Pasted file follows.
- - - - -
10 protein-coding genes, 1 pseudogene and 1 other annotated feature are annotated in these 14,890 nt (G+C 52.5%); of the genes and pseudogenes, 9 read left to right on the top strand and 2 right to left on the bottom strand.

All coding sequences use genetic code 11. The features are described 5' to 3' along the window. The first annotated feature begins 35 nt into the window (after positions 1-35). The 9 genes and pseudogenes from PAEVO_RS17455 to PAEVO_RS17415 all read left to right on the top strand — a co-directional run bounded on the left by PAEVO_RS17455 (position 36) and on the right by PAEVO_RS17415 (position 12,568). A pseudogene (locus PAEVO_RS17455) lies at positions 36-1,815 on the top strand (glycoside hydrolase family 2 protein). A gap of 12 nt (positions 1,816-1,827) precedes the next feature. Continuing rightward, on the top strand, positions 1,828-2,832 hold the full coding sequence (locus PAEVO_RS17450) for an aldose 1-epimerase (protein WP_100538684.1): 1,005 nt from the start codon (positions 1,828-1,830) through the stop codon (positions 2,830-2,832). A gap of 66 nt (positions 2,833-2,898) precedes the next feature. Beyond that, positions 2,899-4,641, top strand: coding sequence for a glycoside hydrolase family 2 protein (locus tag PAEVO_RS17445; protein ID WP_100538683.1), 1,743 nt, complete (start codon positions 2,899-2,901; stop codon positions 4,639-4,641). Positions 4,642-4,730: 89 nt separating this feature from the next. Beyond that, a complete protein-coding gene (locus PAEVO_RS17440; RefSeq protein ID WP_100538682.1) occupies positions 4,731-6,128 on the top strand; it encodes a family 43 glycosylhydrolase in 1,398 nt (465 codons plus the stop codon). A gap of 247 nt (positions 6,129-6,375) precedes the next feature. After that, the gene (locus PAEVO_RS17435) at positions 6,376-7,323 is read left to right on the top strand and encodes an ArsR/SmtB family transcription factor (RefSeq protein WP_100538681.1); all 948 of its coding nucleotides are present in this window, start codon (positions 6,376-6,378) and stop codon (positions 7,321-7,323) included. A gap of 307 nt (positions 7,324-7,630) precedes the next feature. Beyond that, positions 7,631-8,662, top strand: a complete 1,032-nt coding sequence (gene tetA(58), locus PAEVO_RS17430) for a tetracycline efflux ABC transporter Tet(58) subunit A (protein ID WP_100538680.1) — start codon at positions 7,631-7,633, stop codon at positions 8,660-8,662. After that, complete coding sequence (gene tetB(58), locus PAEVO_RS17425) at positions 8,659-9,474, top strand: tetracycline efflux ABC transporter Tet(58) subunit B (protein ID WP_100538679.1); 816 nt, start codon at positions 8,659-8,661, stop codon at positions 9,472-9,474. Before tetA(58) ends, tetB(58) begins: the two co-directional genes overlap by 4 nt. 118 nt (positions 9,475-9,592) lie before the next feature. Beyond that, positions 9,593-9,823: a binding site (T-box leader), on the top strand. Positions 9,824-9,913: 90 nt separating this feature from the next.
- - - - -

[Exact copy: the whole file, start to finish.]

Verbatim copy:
10 protein-coding genes, 1 pseudogene and 1 other annotated feature are annotated in these 14,890 nt (G+C 52.5%); of the genes and pseudogenes, 9 read left to right on the top strand and 2 right to left on the bottom strand.

All coding sequences use genetic code 11. The features are described 5' to 3' along the window. The first annotated feature begins 35 nt into the window (after positions 1-35). The 9 genes and pseudogenes from PAEVO_RS17455 to PAEVO_RS17415 all read left to right on the top strand — a co-directional run bounded on the left by PAEVO_RS17455 (position 36) and on the right by PAEVO_RS17415 (position 12,568). A pseudogene (locus PAEVO_RS17455) lies at positions 36-1,815 on the top strand (glycoside hydrolase family 2 protein). A gap of 12 nt (positions 1,816-1,827) precedes the next feature. Continuing rightward, on the top strand, positions 1,828-2,832 hold the full coding sequence (locus PAEVO_RS17450) for an aldose 1-epimerase (protein WP_100538684.1): 1,005 nt from the start codon (positions 1,828-1,830) through the stop codon (positions 2,830-2,832). A gap of 66 nt (positions 2,833-2,898) precedes the next feature. Beyond that, positions 2,899-4,641, top strand: coding sequence for a glycoside hydrolase family 2 protein (locus tag PAEVO_RS17445; protein ID WP_100538683.1), 1,743 nt, complete (start codon positions 2,899-2,901; stop codon positions 4,639-4,641). Positions 4,642-4,730: 89 nt separating this feature from the next. Beyond that, a complete protein-coding gene (locus PAEVO_RS17440; RefSeq protein ID WP_100538682.1) occupies positions 4,731-6,128 on the top strand; it encodes a family 43 glycosylhydrolase in 1,398 nt (465 codons plus the stop codon). A gap of 247 nt (positions 6,129-6,375) precedes the next feature. After that, the gene (locus PAEVO_RS17435) at positions 6,376-7,323 is read left to right on the top strand and encodes an ArsR/SmtB family transcription factor (RefSeq protein WP_100538681.1); all 948 of its coding nucleotides are present in this window, start codon (positions 6,376-6,378) and stop codon (positions 7,321-7,323) included. A gap of 307 nt (positions 7,324-7,630) precedes the next feature. Beyond that, positions 7,631-8,662, top strand: a complete 1,032-nt coding sequence (gene tetA(58), locus PAEVO_RS17430) for a tetracycline efflux ABC transporter Tet(58) subunit A (protein ID WP_100538680.1) — start codon at positions 7,631-7,633, stop codon at positions 8,660-8,662. After that, complete coding sequence (gene tetB(58), locus PAEVO_RS17425) at positions 8,659-9,474, top strand: tetracycline efflux ABC transporter Tet(58) subunit B (protein ID WP_100538679.1); 816 nt, start codon at positions 8,659-8,661, stop codon at positions 9,472-9,474. Before tetA(58) ends, tetB(58) begins: the two co-directional genes overlap by 4 nt. 118 nt (positions 9,475-9,592) lie before the next feature. Beyond that, positions 9,593-9,823: a binding site (T-box leader), on the top strand. Positions 9,824-9,913: 90 nt separating this feature from the next.